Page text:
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The Bug That Didn't Bark
By Peter Huber, a fellow at the Manhattan Institute and author of "Hard Green: Saving the Environment from the Environmentalists" (Basic Books, 2000).
Call it the anchorman law of technological catastrophe: If Peter Jennings can see it coming, then it isn't. Millions of computers proved as much when their date registers rolled uneventfully into 2000, but this is a very general law, one that applies to nuclear reactors, cruise missiles, hydroelectric dams, jumbo jets, heart valves and genetically altered strawberries.
As dire techno-predictions go, Y2K was notable because it was precise enough to be proved altogether wrong, on a date certain. The anchorman told us just what was going to happen to our lights and phones, and when. And, right on schedule, it didn't. But a conscientious anchorman can perform as well with weaker stories on looser deadlines, and he routinely does. I pick on anchormen, but many of us do the same thing at the office water cooler or a cocktail party: make short, sonorous pronouncements on technical subjects we little understand.
Why do such prognostications so reliably miss the mark? The sound bite, to begin with. The anchorman (or his off-the-air mimic) has to explain a snafu's cause and likely effect in two minutes flat. But anything that's real and explainable in so few words is fixable by 10,000 biochemists, engineers or programmers at Merck, Monsanto, or Microsoft. If the anchorman can not only grasp the essence of a technical problem but convey it to millions of people who confuse a CD-ROM tray with a cup holder, then Bill Gates or Boeing can get a grip on it too.
High self-esteem helps as well. The anchorman is pleased to suppose that he discerns important things that smug techies have missed. Sure, they can etch a million gates on a sliver of silicon, or light up a city with a cupful of uranium, but the anchorman grasps big things, like the calendar and the weather and how the fabric of industrial society might tear apart as early as next week. Calendar and weather can get tedious, though, and ordinary folk seem to hold smug techies in high regard these days. How pleasant for the anchorman to be able to report that they've botched something so simple, which is going to cause ordinary folk no end of trouble.
Pleasant, but quite reliably wrong. Engineers smart enough to build real, useful systems tend to be disciplined thinkers and comprehensive planners. And in the large teams in which they typically work, they're far better at peering over the horizon than a well-coiffed man with a TelePrompTer. By the time the anchorman discerns technological collapse out ahead, it's safe to assume that the fix is already in, if one is needed at all.
Market forces overwhelmingly favor the fixers. People with money are forever scheming to postpone catastrophe until after their stock options vest. A terrible dread must have gripped all anchormen to the west when the lights stayed ablaze at midnight Friday in Moscow. Granted, the old Soviets had stolen all their computer technology from the U.S., but still, if the Y2K bug couldn't make it there, in the rubble of a centrally planned economy, it certainly wasn't going to make it in New York. That would have cost Wall Street real money. No avaricious capitalist was going to lose all his capital over some pesky defect in code.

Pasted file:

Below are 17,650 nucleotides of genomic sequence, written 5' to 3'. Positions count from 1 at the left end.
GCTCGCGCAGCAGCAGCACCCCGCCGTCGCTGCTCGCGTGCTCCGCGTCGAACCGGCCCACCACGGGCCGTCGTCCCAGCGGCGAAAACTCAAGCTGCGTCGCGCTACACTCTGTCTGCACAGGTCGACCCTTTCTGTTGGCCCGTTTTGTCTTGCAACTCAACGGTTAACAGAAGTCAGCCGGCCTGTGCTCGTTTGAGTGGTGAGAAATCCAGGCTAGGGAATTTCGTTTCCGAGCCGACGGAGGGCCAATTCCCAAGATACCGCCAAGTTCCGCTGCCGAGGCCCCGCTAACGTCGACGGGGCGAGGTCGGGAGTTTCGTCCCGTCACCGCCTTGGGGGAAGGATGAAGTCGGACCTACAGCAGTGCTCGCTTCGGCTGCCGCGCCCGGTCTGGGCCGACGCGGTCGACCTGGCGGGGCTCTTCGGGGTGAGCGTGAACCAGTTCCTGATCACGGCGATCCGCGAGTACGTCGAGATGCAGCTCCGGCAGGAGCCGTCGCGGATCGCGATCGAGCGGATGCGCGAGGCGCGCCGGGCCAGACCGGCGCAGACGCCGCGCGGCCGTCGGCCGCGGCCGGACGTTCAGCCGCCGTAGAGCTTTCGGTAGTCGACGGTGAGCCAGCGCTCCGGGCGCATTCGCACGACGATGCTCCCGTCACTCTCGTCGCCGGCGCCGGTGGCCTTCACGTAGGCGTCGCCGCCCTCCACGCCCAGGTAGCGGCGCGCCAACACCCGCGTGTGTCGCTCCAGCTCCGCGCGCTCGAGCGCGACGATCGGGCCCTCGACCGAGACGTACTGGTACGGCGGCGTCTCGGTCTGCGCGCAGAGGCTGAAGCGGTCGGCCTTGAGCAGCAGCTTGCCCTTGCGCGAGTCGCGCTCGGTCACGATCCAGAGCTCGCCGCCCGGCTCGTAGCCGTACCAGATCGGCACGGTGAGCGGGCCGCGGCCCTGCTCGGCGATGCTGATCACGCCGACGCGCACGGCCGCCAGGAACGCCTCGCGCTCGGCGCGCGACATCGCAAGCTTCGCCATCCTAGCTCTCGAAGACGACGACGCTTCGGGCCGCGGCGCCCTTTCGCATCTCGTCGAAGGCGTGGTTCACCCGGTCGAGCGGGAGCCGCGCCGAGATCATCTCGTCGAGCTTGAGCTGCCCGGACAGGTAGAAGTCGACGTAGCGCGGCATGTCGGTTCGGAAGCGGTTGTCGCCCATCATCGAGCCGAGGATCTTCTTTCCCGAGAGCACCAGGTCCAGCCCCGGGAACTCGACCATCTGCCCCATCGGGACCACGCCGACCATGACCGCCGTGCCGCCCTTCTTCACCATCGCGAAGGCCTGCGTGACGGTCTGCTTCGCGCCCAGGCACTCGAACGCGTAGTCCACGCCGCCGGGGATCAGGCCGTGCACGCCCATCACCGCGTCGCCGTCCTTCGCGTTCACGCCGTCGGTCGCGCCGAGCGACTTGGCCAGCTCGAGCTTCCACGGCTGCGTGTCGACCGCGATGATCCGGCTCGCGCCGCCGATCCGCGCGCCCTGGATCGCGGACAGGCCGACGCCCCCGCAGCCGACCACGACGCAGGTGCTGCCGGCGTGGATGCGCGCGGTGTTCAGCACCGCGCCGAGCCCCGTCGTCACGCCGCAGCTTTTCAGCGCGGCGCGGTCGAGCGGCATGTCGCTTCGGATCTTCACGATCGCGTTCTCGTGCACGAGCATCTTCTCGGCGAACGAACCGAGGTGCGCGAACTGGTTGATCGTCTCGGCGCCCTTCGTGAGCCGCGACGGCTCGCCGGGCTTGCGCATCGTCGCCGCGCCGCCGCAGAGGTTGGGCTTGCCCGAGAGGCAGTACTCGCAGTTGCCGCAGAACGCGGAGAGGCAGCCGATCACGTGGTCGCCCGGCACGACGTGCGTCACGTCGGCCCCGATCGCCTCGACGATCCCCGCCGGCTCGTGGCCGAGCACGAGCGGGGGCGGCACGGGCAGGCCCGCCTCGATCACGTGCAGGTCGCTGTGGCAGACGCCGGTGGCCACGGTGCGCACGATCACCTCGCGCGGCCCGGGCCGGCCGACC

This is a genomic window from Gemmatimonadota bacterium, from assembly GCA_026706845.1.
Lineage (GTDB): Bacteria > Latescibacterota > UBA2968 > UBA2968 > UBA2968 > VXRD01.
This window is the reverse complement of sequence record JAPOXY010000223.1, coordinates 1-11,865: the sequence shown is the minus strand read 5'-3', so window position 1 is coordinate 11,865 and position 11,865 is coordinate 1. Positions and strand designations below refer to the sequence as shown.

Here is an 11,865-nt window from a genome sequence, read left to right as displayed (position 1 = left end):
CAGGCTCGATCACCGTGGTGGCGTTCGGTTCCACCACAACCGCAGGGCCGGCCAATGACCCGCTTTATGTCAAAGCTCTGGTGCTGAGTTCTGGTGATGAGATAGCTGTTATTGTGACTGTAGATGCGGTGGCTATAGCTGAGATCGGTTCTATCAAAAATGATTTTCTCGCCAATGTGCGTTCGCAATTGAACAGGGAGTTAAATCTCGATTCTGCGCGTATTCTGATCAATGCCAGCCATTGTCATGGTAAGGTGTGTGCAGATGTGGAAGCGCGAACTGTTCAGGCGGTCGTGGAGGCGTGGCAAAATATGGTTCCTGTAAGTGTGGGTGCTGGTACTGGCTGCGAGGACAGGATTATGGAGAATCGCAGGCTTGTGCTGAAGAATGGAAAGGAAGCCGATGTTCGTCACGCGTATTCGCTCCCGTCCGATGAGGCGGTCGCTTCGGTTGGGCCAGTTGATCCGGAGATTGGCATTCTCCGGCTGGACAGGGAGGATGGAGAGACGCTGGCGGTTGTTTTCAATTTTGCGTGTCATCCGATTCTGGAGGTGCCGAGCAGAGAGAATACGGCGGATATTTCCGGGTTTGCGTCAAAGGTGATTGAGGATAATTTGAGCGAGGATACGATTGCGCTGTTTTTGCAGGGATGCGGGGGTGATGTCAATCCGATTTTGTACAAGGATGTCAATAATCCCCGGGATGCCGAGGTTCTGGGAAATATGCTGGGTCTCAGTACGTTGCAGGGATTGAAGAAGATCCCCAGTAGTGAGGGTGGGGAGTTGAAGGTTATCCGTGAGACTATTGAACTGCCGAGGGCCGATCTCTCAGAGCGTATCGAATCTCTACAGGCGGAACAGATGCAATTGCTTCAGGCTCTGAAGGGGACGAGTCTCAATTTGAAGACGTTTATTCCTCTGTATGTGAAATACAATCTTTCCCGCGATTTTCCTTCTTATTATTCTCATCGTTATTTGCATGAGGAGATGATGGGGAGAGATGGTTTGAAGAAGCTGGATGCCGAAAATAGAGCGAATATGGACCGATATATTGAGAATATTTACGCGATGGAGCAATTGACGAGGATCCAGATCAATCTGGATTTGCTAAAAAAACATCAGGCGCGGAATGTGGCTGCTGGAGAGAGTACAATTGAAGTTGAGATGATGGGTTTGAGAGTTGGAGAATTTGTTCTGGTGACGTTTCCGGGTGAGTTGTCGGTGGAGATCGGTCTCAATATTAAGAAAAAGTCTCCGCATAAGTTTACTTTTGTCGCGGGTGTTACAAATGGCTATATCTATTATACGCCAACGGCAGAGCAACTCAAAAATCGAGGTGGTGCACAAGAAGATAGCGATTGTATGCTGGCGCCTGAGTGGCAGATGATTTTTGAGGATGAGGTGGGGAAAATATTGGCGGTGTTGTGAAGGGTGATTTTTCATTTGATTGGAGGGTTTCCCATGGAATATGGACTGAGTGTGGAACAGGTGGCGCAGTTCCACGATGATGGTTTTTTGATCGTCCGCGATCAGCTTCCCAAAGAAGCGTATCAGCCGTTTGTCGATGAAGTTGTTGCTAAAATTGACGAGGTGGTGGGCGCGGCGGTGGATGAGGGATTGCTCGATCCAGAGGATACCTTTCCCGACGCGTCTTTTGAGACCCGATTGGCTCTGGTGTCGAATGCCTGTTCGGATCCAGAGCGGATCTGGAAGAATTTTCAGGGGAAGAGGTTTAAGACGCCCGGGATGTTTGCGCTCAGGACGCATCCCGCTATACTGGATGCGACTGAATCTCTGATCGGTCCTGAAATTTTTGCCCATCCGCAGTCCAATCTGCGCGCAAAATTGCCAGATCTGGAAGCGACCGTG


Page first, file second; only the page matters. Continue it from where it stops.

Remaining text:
To be sure, accidents still happen. Unpredictable ones. Grids black out; shuttles explode; planes crash; tankers founder. But if the anchorman correctly describes such disasters, he does so after the O-ring fails. When he makes the call ahead of time, he either makes it dead wrong or he makes it so vague that it covers all O-rings in every time and place, along with the cylinder gasket on cousin Vinny's Buick.
Anchormen didn't invent the art of appearing to make concrete calls about high-tech failure without really doing so. For this innovation credit doleful sociologists, talk-show catastrophists and op-ed worrywarts. They keep their timing vague, their event horizons distant and their details as solid as pudding. Their pronouncements bring to mind the irascible physicist Wolfgang Pauli, who once remarked of a manuscript he'd been sent to review: "This paper isn't even good enough to be wrong."
In his own defense, the anchorman may insist that he just reports what others foretell, but he's being too modest. He picks from a vast and varied catalogue of predicted disaster, and makes clear what most professional oracles take great pains to muddy. He's the one who transforms rope-a-dope punditry into knockout news. When it comes to the concise, lucid and momentously wrong prophecy of high-tech doom, none can match him.
Give the Y2K crowd its due: Its story was specific enough to be proved wrong. It concerned a problem that wasn't altogether imaginary. Old code, with two-digit dates, really did have to be fixed. It was. In free countries with free markets, technical problems usually do get fixed, well before the famine arrives, the fuel runs out, the government defaults, the Web crashes, the pandemic is unleashed or the ice cap melts. And that's the way it was, Saturday, Jan. 1, 1900.
©2000 The Wall Street Journal
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